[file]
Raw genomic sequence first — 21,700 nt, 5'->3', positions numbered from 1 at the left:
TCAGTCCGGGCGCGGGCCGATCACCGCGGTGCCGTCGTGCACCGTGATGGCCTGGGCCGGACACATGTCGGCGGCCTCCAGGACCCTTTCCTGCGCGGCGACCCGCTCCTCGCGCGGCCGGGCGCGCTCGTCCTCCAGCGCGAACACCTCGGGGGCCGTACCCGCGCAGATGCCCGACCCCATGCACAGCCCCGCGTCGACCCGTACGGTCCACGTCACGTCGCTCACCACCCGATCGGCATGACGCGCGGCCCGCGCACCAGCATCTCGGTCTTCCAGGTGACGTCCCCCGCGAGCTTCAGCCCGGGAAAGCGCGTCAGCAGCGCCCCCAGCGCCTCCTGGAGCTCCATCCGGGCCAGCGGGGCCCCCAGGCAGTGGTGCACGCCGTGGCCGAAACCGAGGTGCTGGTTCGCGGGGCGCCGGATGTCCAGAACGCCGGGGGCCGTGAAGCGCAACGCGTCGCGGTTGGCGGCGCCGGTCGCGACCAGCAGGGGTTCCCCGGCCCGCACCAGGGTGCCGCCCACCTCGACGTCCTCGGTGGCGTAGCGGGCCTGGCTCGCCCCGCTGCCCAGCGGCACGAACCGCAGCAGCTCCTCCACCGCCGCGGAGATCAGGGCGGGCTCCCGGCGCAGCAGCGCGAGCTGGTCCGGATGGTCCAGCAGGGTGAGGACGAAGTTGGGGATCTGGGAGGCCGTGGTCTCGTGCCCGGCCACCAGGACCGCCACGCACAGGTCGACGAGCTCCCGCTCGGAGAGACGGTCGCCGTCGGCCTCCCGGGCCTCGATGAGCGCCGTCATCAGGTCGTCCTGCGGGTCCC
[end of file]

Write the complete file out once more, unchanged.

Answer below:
Raw genomic sequence first — 21,700 nt, 5'->3', positions numbered from 1 at the left:
TCAGTCCGGGCGCGGGCCGATCACCGCGGTGCCGTCGTGCACCGTGATGGCCTGGGCCGGACACATGTCGGCGGCCTCCAGGACCCTTTCCTGCGCGGCGACCCGCTCCTCGCGCGGCCGGGCGCGCTCGTCCTCCAGCGCGAACACCTCGGGGGCCGTACCCGCGCAGATGCCCGACCCCATGCACAGCCCCGCGTCGACCCGTACGGTCCACGTCACGTCGCTCACCACCCGATCGGCATGACGCGCGGCCCGCGCACCAGCATCTCGGTCTTCCAGGTGACGTCCCCCGCGAGCTTCAGCCCGGGAAAGCGCGTCAGCAGCGCCCCCAGCGCCTCCTGGAGCTCCATCCGGGCCAGCGGGGCCCCCAGGCAGTGGTGCACGCCGTGGCCGAAACCGAGGTGCTGGTTCGCGGGGCGCCGGATGTCCAGAACGCCGGGGGCCGTGAAGCGCAACGCGTCGCGGTTGGCGGCGCCGGTCGCGACCAGCAGGGGTTCCCCGGCCCGCACCAGGGTGCCGCCCACCTCGACGTCCTCGGTGGCGTAGCGGGCCTGGCTCGCCCCGCTGCCCAGCGGCACGAACCGCAGCAGCTCCTCCACCGCCGCGGAGATCAGGGCGGGCTCCCGGCGCAGCAGCGCGAGCTGGTCCGGATGGTCCAGCAGGGTGAGGACGAAGTTGGGGATCTGGGAGGCCGTGGTCTCGTGCCCGGCCACCAGGACCGCCACGCACAGGTCGACGAGCTCCCGCTCGGAGAGACGGTCGCCGTCGGCCTCCCGGGCCTCGATGAGCGCCGTCATCAGGTCGTCCTGCGGGTCCC